Pride and Prescience:
Or, a Truth Universally Acknowledged by Carrie Bebris
Another Pride and Prejudice spin-off, Pride and Prescience is the first in a series (the Mr. and Mrs. Darcy Mysteries). It combines paranormal elements with Austen's characters and social milieu.
Caroline Bingley announces her engagement to a mysterious American at the Darcy/Bingley wedding reception, characteristically trying to showup the two brides. After her own whirlwind wedding, however, Caroline begins to act quite strangely. After a number of inexplicable incidents, Elizabeth begins to wonder whether other forces are at work in their small community.
I don't think the book is at all true to Austen (not even Austen's more gothic novel Northanger Abbey), but it was a quick read and can be fun if readers accept Elizabeth as a sleuth with possible psychic abilities and overlook some obvious flaws. The way that the various characters address each other is inconsistent and not appropriate to the timeperiod. Harder to overlook is the fact that the two main American characters are more or less stranded in England because of the war breaking out, one of them suggests that Caroline should be taken to the Louisiana estate to recuperate from her nervous disorder.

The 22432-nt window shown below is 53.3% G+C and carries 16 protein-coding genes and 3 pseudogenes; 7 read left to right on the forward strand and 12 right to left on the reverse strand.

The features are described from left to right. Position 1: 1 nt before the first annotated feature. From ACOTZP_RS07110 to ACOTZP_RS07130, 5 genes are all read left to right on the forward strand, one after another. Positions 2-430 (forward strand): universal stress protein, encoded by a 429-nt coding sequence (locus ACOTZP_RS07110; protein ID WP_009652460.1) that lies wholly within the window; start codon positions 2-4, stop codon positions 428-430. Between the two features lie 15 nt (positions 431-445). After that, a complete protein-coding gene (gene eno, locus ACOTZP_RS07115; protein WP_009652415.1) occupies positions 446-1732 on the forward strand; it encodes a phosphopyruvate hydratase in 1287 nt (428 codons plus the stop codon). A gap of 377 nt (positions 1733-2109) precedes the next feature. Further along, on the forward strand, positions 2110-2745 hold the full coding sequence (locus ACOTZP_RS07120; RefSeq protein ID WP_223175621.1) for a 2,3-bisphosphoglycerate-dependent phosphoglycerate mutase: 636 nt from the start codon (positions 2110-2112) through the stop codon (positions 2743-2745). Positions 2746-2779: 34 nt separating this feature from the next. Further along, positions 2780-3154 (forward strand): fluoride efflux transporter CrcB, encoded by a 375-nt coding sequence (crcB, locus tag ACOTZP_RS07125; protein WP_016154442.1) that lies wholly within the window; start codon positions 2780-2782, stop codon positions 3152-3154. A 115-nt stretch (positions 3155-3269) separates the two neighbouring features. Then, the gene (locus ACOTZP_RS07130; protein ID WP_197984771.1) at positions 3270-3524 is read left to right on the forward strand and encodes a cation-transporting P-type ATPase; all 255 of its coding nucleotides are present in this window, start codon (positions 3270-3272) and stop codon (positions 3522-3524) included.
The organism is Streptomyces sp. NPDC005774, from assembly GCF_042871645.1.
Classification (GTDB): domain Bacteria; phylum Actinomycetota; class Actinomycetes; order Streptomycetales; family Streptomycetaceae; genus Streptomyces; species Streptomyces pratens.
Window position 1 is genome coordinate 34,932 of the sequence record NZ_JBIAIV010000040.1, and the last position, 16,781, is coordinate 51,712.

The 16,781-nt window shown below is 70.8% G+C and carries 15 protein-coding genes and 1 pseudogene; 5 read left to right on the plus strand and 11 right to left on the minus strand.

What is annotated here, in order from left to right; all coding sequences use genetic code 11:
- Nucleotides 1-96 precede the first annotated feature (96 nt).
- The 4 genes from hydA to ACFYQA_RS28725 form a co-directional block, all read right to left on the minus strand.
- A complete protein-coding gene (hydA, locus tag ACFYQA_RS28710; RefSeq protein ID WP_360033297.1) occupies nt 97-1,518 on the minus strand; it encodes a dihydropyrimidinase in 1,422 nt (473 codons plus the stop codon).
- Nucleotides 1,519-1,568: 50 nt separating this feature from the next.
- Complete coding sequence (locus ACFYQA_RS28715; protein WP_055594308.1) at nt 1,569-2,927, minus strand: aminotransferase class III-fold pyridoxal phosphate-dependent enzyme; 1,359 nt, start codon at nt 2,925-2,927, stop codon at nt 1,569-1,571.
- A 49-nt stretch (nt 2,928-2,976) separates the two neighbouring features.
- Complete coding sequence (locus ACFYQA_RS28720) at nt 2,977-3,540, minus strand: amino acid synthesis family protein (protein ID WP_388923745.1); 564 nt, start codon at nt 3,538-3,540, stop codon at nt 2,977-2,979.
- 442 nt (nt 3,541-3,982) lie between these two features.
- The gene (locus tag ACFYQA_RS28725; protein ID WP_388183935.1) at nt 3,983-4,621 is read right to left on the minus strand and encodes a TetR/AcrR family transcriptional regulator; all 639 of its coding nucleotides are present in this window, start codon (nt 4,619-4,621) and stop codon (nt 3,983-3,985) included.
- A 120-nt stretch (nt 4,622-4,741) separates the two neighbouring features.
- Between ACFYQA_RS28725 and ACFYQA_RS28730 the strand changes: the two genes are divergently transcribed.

Shakespeare's Landlord by Charlaine Harris
Shakespeare's Landlord is the first book in Harris' Lily Bard series. Unlike the Sookie Stackhouse and Harper Connolly series, there's nothing supernatural going on in Lily Bard's Shakespeare, Arkansas.
Shakespeare's Landlord is a cozy mystery, but darker. Lily is a fiercely independent woman who runs a cleaning service and studies martial arts. Shakespeare's Landlord opens with Lily happening upon someone disposing a body with her own garbage cart. Because she doesn't want the police unearthing her own past, Lily withholds the information she knows about the killing and tries to figure out the mystery on her own.
The backstory that Harris gives Lily is horrific and may turn off readers who normally enjoy reading cozies.